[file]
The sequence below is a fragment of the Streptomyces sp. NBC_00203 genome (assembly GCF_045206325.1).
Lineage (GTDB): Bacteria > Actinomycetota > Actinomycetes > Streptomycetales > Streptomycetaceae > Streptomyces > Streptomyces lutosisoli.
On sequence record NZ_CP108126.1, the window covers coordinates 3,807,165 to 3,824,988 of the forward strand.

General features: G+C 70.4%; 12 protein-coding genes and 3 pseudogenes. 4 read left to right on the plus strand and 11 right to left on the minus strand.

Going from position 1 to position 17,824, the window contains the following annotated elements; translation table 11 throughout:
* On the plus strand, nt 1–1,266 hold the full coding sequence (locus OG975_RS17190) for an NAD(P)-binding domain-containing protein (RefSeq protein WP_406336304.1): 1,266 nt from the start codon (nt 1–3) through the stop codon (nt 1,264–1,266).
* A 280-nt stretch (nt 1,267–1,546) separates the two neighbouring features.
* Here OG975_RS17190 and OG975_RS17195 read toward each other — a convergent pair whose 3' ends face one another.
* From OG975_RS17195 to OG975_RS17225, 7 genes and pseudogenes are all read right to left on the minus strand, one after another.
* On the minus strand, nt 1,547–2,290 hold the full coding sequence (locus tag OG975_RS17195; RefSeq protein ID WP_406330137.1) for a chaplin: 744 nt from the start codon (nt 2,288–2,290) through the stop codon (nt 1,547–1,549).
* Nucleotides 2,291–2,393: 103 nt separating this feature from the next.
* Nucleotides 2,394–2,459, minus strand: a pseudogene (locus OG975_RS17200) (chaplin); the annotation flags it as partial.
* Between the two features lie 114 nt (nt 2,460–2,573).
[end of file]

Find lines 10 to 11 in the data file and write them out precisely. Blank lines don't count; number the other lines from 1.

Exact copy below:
* On the minus strand, nt 1,547–2,290 hold the full coding sequence (locus tag OG975_RS17195; RefSeq protein ID WP_406330137.1) for a chaplin: 744 nt from the start codon (nt 2,288–2,290) through the stop codon (nt 1,547–1,549).
* Nucleotides 2,291–2,393: 103 nt separating this feature from the next.